The Adventures of Tintin: The Secret of the Unicorn (2011)

The Adventures of Tintin books were a large part of a number of childhoods. Tintin the man-child journalist leaping from adventure to adventure with his dog, Snowy, by his side and a cavalcade of colourful and unusual bit-players, from Captain Haddock to Thompson and Thomson. So, when it was announced Speilberg was heading up a film version, it wasn’t so much a surprise that it was going to happen, but that it had taken so long.

With Speilberg directing and Peter Jackson on producing duties, it was down to Steven Moffat to put together a script. After banging out a first draft and accepting the job as producer for Doctor Who, fanboy Moffat handed scripting duties to Edgar Wright (Scott Pilgrim vs the World) and Joe Cornish (Attack the Block). So, that’s a hell of a lot talent on board before you’ve even got the cast. The latest and greatest dog-piled onto a greenscreen set to be motion captured and dropped directly into the very pages of Tintin’s world. How thrilling!

So, where does that leave us?

Unfortunately, with a very average adventure film. Despite everything that’s thrown on screen in an attempt to entertain, it all misses the mark.

No one could argue that the plot, for what it is, isn’t fast paced. In fact, it’s too fast paced. There’s no time to catch your breath or absorb what’s happening. It’s set piece, after set piece, after set piece. A sub-plot involving Thompson and Thomson on the hunt for a pickpocket is loaded with running around and slapstick, when it could have been wisely used as a sort of interval from the action. Even the most ADHD ridden child high on Vimto will want to stop for a fag break.

The animation/motion capture is impressive and EBFS would never take that away from everybody involved. However, it can’t be denied that that everyone looks a tad unearthly. And there’s that niggling thought that if you were going to that much effort to make everyone look ‘human’, why not just use… I don’t know, humans? Tintin’s dead fish eyes were a constant reminder that nothing happening on screen was real. It may as well have been Skyrim. Did The Polar Express teach us nothing?!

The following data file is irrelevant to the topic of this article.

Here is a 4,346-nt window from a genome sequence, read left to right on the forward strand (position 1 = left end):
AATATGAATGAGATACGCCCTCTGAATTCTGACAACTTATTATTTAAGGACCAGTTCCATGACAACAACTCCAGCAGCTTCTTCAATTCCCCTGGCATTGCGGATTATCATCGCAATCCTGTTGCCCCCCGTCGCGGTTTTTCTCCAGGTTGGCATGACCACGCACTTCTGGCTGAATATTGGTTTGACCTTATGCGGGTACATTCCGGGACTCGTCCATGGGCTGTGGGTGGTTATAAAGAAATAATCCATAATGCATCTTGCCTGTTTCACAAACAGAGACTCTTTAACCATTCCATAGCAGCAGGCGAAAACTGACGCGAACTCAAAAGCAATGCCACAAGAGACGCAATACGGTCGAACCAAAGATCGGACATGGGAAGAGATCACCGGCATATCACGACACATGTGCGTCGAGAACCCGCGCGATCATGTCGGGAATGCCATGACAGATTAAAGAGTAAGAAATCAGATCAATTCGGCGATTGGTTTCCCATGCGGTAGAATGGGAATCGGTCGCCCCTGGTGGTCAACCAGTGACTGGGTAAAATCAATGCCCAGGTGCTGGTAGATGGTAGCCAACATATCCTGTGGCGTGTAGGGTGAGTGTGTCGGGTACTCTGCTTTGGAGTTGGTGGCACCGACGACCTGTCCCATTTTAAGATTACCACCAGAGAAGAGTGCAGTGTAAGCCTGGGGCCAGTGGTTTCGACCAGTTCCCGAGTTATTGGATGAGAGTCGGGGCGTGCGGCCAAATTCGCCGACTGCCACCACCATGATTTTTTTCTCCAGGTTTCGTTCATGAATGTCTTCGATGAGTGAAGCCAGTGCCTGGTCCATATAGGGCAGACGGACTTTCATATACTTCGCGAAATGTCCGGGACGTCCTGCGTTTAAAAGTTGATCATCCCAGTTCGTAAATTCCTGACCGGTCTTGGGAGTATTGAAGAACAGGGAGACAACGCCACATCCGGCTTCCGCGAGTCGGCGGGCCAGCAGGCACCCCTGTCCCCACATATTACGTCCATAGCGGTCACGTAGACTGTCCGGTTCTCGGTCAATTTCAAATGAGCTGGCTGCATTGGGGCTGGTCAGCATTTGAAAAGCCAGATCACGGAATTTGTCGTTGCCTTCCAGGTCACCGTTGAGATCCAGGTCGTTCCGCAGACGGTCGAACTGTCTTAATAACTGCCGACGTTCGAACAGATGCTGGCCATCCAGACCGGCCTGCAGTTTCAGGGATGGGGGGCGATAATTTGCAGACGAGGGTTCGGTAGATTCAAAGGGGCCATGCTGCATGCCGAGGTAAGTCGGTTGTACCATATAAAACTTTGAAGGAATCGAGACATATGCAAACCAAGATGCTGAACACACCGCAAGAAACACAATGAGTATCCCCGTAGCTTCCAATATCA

The tone of the movie is equally niggling. On the one hand, it does feel like a ripping yarn for boys, but on the other hand it’s all a bit too, well, silly ie Haddock using his alcoholic breath to fuel a plane. This could be the fault of the mixed bag of writers. Separately, each of them are strong writers in their own rights, but together the script seems to suffer from whose interpretation of the Tintin world is actually being put forward for consideration. Snowy chasing the bad guys only to have a cow fart in his face sums up the whole film really.

With Hugo and pretty much anything by Pixar already out there, it can be said that there are better family films. And it’s a shame, because all the signposts suggested that this could have been a cracking piece of work. If we can take anything away from this, at least, Like Moffat’s interpretation of Sherlock Holmes, there’s always that glimmer of hope that a child will want to pick up one of Hergé’s actual books and that can never be a bad thing.



  1. Think you’ve hit the nail on the head. Lot of money, talent, time and effort to be so meh. And in the end it accomplishes nothing except set up a sequel.

    1. And even that doesn’t look like it’s going anywhere fast… Anthony Horowitz is being very cagey about his script. They’re probably trying to get Diablo Cody to do a re-write.

  2. Hi Earlybirdfilm,
    Very interesting, I loved those books as a child, and I still think of them examples of classic cartoon story telling. Apparently, the Spielberg/Jackson franchise is planning to tell the Secret Of The Unicorn/Red Rackham’s Treasure stories over 3 films! I find this almost unbelievable.

    Tintin is a completely European construct, and I doubt if any Australian/American collaboration is capable can create anything other than a pale hollywood version of an historical adventure.
    Nice One!

    1. We loved the books too, but this film just doesn’t live up to them… I think you’re right when you say that there should be more of a European involvement in these. Whilst the script is written by three of Britain’s finest, you can’t help but feel there was studio interference.

      Anyway, thanks for reading!

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